EYEWITNESS NEWS (WBRE/WYOU) — Several viruses are spreading this time of year making many of us sick, but there is a non-viral disease that can make you feel sick for a long time, and often goes undiagnosed.
That something is called systemic mastocytosis, or SM for short. It can make you feel miserable, and be downright debilitating. It’s why getting the proper diagnosis is such an important step toward managing the condition.
“We had no idea what was going on. It was a very frightening time,” said Kristine.
63-year-old Kristine was a child when she says she first dealt with an acute allergic reaction called anaphylaxis. It would only get worse.
“I started having other symptoms such as hives, diarrhea, itching, and fainting,” she told Eyewitness News
What triggered her episodes remained a mystery until she was 35.
“I had blood work as well as a bone marrow biopsy and finally it was confirmed that I had systemic mastocytosis,” Kristine explained.
SM is a rare disorder that causes an excess buildup of mast cells, a type of white blood cell, in the body.
Roughly 1 in 10,000 Americans has SM. Since the symptoms often range from skin disorders to GI issues, many people with SM walk around undiagnosed or misdiagnosed by their healthcare team.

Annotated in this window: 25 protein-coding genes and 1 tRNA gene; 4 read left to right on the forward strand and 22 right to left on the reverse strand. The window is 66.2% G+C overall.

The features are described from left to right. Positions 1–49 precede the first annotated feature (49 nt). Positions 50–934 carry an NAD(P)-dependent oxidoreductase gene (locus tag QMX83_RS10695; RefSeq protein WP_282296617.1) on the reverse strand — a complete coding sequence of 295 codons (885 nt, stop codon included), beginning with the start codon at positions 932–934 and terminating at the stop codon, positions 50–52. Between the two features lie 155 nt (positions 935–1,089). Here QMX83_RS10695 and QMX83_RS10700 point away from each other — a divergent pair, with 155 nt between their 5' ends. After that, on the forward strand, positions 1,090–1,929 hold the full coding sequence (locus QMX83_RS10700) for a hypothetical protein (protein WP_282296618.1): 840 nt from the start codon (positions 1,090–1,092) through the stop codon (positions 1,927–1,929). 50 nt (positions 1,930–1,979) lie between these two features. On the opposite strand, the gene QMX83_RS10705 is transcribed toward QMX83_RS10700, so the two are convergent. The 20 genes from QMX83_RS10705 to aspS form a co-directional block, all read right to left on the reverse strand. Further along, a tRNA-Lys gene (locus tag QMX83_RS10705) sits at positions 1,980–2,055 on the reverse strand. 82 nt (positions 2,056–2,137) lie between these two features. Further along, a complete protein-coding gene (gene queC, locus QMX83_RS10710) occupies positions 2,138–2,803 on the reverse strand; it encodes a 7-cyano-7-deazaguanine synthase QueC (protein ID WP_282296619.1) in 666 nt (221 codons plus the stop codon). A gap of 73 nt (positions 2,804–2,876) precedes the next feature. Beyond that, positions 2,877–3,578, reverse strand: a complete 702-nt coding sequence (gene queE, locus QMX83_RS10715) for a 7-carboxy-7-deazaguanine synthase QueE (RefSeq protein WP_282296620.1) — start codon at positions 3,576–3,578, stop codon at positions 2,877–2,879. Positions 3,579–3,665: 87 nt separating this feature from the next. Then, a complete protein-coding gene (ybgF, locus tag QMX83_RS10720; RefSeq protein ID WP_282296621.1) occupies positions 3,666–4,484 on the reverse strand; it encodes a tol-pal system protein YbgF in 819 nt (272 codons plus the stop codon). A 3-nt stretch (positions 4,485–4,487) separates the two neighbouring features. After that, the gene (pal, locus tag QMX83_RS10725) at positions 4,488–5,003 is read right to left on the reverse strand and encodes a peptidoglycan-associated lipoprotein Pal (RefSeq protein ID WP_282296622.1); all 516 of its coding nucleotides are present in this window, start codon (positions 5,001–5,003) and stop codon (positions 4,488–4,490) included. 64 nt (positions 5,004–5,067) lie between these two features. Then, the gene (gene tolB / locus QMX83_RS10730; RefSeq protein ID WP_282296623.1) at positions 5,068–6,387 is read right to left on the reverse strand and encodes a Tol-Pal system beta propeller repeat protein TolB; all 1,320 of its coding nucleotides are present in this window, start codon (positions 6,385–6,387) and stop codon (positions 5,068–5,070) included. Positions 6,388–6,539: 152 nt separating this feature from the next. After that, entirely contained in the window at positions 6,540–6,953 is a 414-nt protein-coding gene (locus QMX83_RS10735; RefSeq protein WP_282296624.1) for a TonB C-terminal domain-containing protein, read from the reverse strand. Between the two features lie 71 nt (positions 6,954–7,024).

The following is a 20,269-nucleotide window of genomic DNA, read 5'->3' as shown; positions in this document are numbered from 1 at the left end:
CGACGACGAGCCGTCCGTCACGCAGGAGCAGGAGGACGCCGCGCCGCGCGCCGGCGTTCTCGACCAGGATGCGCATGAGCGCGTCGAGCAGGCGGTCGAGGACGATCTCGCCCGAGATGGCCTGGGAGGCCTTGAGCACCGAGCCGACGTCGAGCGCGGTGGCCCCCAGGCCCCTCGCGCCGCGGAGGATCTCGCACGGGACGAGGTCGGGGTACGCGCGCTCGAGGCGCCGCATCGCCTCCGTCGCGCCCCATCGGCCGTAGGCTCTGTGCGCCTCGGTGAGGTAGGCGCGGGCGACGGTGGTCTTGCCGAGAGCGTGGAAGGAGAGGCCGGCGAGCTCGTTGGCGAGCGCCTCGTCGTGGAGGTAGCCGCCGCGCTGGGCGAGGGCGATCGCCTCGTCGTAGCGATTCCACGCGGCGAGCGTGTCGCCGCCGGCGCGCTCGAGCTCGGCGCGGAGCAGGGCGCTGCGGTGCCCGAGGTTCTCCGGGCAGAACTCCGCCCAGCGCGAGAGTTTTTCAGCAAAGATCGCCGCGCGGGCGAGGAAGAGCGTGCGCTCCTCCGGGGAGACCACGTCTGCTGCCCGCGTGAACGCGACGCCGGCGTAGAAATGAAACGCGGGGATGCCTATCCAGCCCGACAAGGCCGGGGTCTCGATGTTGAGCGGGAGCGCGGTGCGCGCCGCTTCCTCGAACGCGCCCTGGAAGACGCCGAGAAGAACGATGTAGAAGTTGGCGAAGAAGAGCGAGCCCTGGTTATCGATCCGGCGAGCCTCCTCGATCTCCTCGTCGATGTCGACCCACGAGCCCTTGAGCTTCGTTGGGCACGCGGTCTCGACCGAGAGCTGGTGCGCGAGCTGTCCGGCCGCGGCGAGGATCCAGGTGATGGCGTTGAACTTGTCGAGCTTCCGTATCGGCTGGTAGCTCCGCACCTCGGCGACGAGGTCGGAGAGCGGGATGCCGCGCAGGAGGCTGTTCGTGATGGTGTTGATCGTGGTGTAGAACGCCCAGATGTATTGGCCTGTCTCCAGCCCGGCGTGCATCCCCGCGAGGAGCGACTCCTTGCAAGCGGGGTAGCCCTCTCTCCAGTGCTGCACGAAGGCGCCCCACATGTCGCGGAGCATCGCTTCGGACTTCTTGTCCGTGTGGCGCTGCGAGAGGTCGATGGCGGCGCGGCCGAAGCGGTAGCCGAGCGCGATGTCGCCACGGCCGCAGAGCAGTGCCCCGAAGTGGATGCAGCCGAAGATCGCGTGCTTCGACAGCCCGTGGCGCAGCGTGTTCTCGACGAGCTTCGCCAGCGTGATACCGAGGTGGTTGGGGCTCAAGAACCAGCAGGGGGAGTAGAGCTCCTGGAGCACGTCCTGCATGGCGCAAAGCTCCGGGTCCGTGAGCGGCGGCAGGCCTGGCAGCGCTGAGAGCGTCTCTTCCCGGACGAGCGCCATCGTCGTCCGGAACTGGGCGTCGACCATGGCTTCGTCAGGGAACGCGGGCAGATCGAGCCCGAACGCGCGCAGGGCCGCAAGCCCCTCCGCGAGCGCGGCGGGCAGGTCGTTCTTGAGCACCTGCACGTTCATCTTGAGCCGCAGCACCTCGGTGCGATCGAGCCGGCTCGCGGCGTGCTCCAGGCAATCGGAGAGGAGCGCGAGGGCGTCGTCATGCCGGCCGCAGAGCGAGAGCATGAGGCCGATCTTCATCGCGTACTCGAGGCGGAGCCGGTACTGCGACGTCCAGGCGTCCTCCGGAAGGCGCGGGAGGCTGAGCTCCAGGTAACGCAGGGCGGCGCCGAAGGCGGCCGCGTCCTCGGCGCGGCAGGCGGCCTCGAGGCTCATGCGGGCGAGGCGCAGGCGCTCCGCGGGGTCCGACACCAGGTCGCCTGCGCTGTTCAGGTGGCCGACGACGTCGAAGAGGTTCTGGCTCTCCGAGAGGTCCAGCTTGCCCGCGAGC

“They might think it’s a whole host of food allergies. They may feel the flushing is an endocrine disorder. So, you really have to look at all of those symptoms together to start thinking about that diagnosis,” said Patricia Lugar, MD Allergist/Immunologist.
Getting the proper diagnosis can be life-changing even if the symptoms don’t entirely go away.
“I work very closely with my specialist and occasionally my treatment plan does have to be tweaked. I do take multiple medicines to help manage my symptoms,” Kristie said.
And like so many SM patients, she avoids certain foods and scents. Even though the symptoms may differ from patient to patient, Kristine wants anyone struggling with SM to know this.
“It’s a challenge but I still have a lot of joy in my life and I did decide immediately after my diagnosis that I was not going to let this disease rule my life,” Kristie emphatically said.
Kristine is active in the SM community and involved with patient advocacy organizations.
Head to this website to learn more about sm and the help that is available for patients.